Todd Haibeck | Senior Vice President, Retail Sales, British Columbia
Confessions of an Economic Hit Man by John Perkins
I have three books to recommend. The first is Confessions of an Economic Hit Man, 3rd Edition, by John Perkins. The book is a riveting exposé of China’s economic hit man strategy: a system that uses development loans to saddle countries with huge debts and force them to serve Chinese interests. If only 10 percent of what Perkins writes is true, it will make you rethink global politics and trade.
The second is Sapiens: A Brief History of Humankind, by Yuval Noah Harari. This incredible depiction of history of humankind is fascinating and should be re-read every few years to provoke thought. And lastly, there’s Taste: My Life Through Food by Stanley Tucci, a memoir about his life growing up in an Italian American home that revolved around food. Why read this book? Well, his TV show was incredible, his Negroni video practically broke the Internet, and come on … it’s Tucci!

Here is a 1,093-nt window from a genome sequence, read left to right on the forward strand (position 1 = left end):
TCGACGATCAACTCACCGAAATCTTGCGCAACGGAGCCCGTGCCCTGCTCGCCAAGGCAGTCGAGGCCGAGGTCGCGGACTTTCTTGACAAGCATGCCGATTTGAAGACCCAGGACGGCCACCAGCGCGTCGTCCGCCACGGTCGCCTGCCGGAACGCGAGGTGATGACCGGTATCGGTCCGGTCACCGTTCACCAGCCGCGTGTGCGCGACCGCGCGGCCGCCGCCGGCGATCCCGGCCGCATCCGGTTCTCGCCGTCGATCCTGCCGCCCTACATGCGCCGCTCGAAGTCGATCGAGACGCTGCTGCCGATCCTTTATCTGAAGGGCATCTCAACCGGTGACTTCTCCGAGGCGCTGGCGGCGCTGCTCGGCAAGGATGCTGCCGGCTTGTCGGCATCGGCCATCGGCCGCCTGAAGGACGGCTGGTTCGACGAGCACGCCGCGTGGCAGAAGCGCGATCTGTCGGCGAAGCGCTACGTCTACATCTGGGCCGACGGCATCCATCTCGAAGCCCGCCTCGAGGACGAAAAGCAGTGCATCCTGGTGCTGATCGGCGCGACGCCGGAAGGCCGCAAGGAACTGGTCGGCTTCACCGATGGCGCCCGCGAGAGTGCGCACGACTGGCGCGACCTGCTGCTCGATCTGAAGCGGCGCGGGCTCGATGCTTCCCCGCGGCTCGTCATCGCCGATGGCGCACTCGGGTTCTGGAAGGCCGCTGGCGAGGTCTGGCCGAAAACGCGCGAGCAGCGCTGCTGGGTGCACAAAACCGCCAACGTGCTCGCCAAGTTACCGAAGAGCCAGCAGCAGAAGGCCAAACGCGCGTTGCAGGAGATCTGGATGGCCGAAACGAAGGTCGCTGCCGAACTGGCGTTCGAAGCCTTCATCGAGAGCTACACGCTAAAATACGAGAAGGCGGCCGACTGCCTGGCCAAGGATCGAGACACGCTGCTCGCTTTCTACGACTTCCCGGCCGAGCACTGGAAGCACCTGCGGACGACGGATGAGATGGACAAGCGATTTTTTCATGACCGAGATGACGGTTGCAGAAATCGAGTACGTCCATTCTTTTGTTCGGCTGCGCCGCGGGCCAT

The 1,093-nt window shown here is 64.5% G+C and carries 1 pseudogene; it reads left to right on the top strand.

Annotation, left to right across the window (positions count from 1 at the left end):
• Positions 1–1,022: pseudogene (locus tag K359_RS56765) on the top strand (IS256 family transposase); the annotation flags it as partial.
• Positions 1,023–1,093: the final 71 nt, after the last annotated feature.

Mike Lynds | Managing Director, Head of Retail Business
The Dawn of Everything: A New History of Humanity by David Graeber & David Wengrow
I am currently reading The Dawn of Everything: A New History of Humanity by David Graeber and David Wengrow. As a history buff, I am loving this book because the authors aren’t only challenging the answers to commonly asked questions, they are also challenging the very questions themselves. Particularly interesting is how closely they examine the development of pre-modern man and challenge our belief that our own arc of development was ‘neat and tidy’ (surprise: it wasn’t). The book acts as a reminder to be open to challenges to my perceived knowledge in all areas of life.
Rob Poole | Co-head Equities, Head of Fundamental Equity Research
Money Men: A Hot Start-Up, a Billion-Dollar Fraud, A Fight for the Truth by Dan McCrum